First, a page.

Well...meanwhile the old farmer and his grandson had sold all their trees (except for Twiglet, whom they could not find) and were on their way home. It was after dark and it had been snowing hard for quite a while. Snowflakes as big as gumdrops were still falling from the frosty night sky. The wind blew from the north and was very cold! Gran’pa Shepherd and Bright were hurrying to get home when the wagon wheel broke! The old farmer was much too tired and old to walk to their Christmas tree farm. Besides, they had a wagon full of supplies, food for the holidays, and their presents. Bright told his Gran’pa that he would take Blaze, one of the team horses, and go for help. Bright saw the light of a kerosene lamp shining from the window of a nearby cabin. Bright knew that he and Blaze would not be able to go much farther, because they were almost frozen. The reflection of the light on the snow lit the path up to the cabin. Bright slid off his horse and crawled to knock on the old cabin door. Gramma O and the twins looked at each other and wondered who would be knocking on their door this time of night, at any time, for that matter! They wondered because they never had company, ever! Trembling, they all went to the door and slowly opened it to find a young man lying in the snow. They looked out into the snowy night to see if there was anyone else and noticed that a horse with a white blaze on his nose was standing near the young man, as if protecting him! The three of them knelt down, took the young man into the cabin, and laid him on Rueben’s cot by the old wood stove. Gramma took the old patchwork quilt from her old rocking chair to cover him. She gave him some leftover soup and cornbread. Rueben took the strangers’ horse to the shed to stable him. Brown Sugar welcomed the new horse with a soft whinny. Rueben brushed him down, gave him some grain and some hay, before returning to the cabin to see what the strangers’ story was. Moments later the young man, revived by the hot soup, told them that he was Bright Starr. His Gran’pa was still with the wagon and Star, the other team horse. Gramma Oliver offered Brown Sugar and the sleigh to go get them. Rueben and Bright went out to get Gran’pa Shepherd and Star. They had to make several trips to get all of the supplies to the shed at the back of the old cabin. Gran’pa Shepherd lay on Rueben’s cot while Gramma Oliver fed him the rest of their soup. Rueben put Star in the shed with Brown Sugar and Blaze, making sure he gave him fresh clean water and gave him some grain and hay, too. Rachel brushed Star down while he ate his hay. Bright noticed that Blaze had already been brushed down and that he was contentedly resting in his stall. Gran’pa Shepherd was too cold and tired to eat very much and soon fell asleep. He slept all night and into the next day. The children kept the fire burning with the wood and twigs that they had been gathering, when they found Twiglet. Gran’pa Shepherd began to come around close to evening. The first thing he saw when he opened his eyes was a little Christmas tree with a white top notch cheering up the little old cabin. They had found Twiglet! Gran’pa Shepherd heard the clock chime seven times, could hear the children laughing and talking, and knew that they were becoming the best of friends.
It was Christmas Eve and Gramma O had prepared her last hen and the last seven potatoes for their meal. She set a loaf of her special bread, made from the last of their flour, on the table. She sent Rachel to the pantry shelf for the last two jars of apple butter. Gran’pa Shepherd saw behind the pantry shelf curtain and knew that this Gramma and her grandchildren were giving up the last of their food. He had an idea! He sent Bright and Rueben out to the shed where the supplies had been stored and had them bring in EVERYTHING! He wanted to repay Gramma O and her twins for helping him and his only grandson on that cold and wintry night! That night the snowstorm turned into a blizzard and they were snowbound inside the cabin Christmas day! The children made place mats out of used Christmas cards, the old Country Catalog, pictures from old calendars, and glue. Gramma O crocheted a neck scarf for everyone and Gran’pa Shepherd found enough gifts from the ones that he and Bright had picked up in Snowflake. While eating the homemade candy they talked and found out each other’s life stories. They were getting to know one another really well. They were able to keep very warm and everyone was thankful for the wood that Gramma O had chopped and the wood that Rueben and Rachel had gathered before they found Twiglet! Rachel helped Gramma O cook a real Christmas dinner from the supplies that Gran’pa Shepherd had given them. It was a merry time for all of them this Christmas, for they had good food, gifts, and best of all, new friends…what more could they ask for! Well...that evening as the storm blew over, Gran’pa Shepherd and Bright talked about how they had lost Twiglet. They realized that Twiglet had saved their lives. Had it not been for him the light in the window would not have been there to lead Bright to the cabin. Gramma O had already told them that they had been decorating Twiglet and had stayed up longer than usual. They would have already turned out the light and gone to bed. The next morning, Gran’pa Shepherd, Bright and Rueben shoveled the snow away from the door and from around the cabin. They also made a path to the shed. Then they hooked up Star to the sleigh to take their wagon wheel to “Smithy”, the blacksmith in Snowflake. When they reached the wagon, Bright and Rueben took the wagon wheel off for Gran’pa. While Bright, Rueben, and yes, even Gran’pa were trying to load the wagon wheel into the sleigh, the owner of Jacob’s Mercantile, Jacob Jacobs, came down the road in his bright red REO delivery truck. Mr. Jacobs offered them a ride into town and they soon had the wagon wheel loaded into the back of the REO. Bright and Rueben drove the sleigh into Snowflake. Well...on the way into town Gran’pa told Mr. Jacobs what had happened to the wagon wheel and how the Olivers' had given up the last of their food to care for him and his grandson. At Smithy’s blacksmith shop, Gran’pa had him check over the sleigh to make sure that it was in good repair. Smithy said that it would need new leather reins, and other than that, the sleigh was in very good condition. Smithy was remembering how particular Grandpa Oliver had been about his horse and sleigh. Mr. Jacobs wanted to help the Olivers, too! He had more deliveries, so he decided that he would take out some grain for Brown Sugar. Rueben helped Mr. Jacobs load a bag of barley and one of oats into the back of the red REO delivery truck. Mr. Jacobs helped Gran’pa and Bright put the wagon wheel back on the wagon. He would finish his deliveries and then stop back by to help Bright with some repairs. Bright took Gran’pa home and rode back to the Oliver’s cabin on Star. When Mr. Jacobs returned to the Oliver’s cabin, he took the grain to the shed and checked on the wood supply. He chopped up some logs small enough for the old wood stove and picked up the small chips for kindling. Mr. Jacobs repaired the pasture gate, so that Brown Sugar could be turned out in the spring. Rueben was helping Bright repair the stalls as Mr. Jacobs worked on the shed. Mr. Jacobs noticed, as Bright had, that everything was very neat and clean. The Olivers’ just needed a little help with the repairs. When Bright and Mr. Jacobs finished for the day, Gramma O handed each of them a couple of loaves of her special bread. She wanted to thank them for being such good neighbors. Rueben and Rachel ran down the lane as Mr. Jacobs rode away in his red REO delivery truck. Bright saddled up Star and caught up with the twins at the gate. Rueben and Rachel said goodbye to their new friends. From that time forward, Gran’pa Shepherd and Bright continued to take care of Gramma O and the twins.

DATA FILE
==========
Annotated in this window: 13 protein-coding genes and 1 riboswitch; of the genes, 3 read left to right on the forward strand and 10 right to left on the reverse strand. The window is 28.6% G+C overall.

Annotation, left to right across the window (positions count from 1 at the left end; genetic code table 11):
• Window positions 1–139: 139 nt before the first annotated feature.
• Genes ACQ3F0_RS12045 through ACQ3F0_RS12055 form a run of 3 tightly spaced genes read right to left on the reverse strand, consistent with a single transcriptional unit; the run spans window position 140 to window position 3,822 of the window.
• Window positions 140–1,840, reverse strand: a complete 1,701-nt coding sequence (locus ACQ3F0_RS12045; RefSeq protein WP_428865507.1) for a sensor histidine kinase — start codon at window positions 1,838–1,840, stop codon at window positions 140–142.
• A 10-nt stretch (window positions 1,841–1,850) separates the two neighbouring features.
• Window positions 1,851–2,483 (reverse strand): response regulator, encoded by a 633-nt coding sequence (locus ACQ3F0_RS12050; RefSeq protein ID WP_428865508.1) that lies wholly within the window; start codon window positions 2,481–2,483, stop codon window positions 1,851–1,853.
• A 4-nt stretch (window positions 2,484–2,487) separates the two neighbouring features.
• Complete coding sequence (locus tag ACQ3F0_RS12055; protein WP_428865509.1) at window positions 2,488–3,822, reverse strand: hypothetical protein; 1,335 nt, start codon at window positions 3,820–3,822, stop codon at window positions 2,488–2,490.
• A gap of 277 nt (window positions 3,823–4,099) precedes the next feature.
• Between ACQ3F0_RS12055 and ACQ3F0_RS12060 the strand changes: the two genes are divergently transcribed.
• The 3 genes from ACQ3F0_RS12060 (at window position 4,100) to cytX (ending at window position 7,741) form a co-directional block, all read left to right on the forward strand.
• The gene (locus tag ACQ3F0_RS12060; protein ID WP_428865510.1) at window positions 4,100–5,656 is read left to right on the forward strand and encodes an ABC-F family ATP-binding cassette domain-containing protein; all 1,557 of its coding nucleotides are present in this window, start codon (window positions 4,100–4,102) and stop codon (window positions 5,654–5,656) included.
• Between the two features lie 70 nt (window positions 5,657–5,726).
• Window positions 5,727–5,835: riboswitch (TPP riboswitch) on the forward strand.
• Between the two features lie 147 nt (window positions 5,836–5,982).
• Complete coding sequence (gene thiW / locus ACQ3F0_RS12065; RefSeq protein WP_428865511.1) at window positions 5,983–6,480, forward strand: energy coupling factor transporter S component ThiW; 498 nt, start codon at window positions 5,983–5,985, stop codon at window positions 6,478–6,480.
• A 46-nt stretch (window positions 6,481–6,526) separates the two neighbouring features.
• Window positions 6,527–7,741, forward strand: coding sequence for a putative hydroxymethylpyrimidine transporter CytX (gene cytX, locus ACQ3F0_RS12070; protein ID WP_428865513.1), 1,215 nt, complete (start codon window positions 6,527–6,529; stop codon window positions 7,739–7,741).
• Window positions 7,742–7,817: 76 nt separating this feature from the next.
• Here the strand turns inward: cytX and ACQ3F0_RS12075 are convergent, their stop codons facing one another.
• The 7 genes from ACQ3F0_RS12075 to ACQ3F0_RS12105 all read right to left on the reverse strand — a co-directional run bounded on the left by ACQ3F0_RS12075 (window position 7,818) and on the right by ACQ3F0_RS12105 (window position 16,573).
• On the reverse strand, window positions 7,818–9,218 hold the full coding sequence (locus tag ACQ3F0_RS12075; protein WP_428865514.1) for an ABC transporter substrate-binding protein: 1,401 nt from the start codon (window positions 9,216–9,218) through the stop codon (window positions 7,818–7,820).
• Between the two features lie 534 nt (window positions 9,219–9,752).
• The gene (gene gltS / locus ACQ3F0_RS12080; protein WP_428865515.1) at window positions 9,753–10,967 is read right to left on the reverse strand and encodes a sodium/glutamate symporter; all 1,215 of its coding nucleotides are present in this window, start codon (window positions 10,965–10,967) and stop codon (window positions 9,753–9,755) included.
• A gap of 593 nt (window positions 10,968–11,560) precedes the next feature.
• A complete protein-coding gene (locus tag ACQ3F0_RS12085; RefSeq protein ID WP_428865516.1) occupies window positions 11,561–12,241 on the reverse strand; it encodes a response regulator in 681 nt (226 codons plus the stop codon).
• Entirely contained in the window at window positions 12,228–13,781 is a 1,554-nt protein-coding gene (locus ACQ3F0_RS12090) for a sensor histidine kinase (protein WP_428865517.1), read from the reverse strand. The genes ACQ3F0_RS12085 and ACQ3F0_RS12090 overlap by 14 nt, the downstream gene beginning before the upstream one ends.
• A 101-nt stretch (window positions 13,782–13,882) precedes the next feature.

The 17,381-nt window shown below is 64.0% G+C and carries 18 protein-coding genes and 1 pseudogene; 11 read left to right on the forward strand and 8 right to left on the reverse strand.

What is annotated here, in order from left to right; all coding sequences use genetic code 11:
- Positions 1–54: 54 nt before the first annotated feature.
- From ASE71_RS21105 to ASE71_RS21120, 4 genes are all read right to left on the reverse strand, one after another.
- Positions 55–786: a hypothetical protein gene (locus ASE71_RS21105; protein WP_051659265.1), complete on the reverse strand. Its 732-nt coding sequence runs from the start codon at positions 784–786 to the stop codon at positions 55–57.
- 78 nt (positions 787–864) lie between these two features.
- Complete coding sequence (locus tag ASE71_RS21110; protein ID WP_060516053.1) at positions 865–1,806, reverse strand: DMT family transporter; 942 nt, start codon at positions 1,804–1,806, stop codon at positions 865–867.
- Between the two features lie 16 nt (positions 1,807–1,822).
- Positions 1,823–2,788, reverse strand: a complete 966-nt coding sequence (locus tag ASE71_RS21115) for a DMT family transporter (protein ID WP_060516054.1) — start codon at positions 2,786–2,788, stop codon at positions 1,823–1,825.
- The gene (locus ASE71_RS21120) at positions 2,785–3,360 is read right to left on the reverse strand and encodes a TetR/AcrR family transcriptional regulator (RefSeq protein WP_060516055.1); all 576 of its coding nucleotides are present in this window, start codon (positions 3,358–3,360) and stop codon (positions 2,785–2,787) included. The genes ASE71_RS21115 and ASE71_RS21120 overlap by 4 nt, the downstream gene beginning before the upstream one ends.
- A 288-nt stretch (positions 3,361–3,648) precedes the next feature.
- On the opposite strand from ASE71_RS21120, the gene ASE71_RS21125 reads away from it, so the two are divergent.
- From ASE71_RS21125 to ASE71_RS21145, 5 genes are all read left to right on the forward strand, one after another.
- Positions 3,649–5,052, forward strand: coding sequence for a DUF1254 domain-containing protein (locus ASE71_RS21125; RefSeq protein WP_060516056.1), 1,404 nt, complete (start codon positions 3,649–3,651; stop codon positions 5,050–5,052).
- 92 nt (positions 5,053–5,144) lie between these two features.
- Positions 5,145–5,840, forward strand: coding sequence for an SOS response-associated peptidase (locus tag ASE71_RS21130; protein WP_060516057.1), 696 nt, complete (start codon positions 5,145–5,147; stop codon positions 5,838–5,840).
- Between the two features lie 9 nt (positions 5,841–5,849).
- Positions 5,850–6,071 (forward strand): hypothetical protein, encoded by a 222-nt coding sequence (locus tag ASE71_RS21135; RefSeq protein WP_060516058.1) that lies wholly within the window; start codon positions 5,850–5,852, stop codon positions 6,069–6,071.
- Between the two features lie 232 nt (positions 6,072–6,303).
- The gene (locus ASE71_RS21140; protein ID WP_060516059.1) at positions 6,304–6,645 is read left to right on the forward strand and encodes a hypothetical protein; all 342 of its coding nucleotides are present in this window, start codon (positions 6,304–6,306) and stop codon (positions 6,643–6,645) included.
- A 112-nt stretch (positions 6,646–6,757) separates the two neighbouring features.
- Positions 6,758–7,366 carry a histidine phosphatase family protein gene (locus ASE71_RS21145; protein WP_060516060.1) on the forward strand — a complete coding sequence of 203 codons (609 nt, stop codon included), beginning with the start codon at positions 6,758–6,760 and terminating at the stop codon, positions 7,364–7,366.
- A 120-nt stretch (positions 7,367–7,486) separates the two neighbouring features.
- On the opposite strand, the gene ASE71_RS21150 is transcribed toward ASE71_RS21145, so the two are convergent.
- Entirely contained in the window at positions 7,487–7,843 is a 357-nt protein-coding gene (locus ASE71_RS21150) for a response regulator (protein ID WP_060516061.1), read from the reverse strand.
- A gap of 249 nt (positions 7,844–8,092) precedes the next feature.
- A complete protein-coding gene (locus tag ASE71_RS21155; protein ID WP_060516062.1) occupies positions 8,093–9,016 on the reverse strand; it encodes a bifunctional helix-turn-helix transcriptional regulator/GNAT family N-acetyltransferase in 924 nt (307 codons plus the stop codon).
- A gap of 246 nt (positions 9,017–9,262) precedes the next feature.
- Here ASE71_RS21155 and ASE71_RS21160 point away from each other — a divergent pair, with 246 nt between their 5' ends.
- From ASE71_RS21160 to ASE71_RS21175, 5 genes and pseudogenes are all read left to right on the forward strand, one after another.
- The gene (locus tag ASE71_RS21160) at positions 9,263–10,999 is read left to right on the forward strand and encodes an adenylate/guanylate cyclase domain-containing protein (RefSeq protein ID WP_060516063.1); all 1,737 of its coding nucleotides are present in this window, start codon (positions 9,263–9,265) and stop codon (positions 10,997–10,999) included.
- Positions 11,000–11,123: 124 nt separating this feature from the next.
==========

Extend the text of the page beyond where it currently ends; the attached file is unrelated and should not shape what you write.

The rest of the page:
Copyright 2003 ~ All rights reserved. Unauthorized reproduction, in any manner, is prohibited.
Printed in the United States of America
ISBN: 0-974561-51-7 ~ Illustrations by Phyllis Mae Richardson Fisher
Red Truck by Doug

Thursday, February 1, 2007

Blog of the Day Award...

Blog Of The Day Awards Winner
"Twiglet" the Little Christmas Tree received the Blog of The Day Award today! Nominate your favorite blog(s) for this prestigious award and let them know that their hard work is not in vain.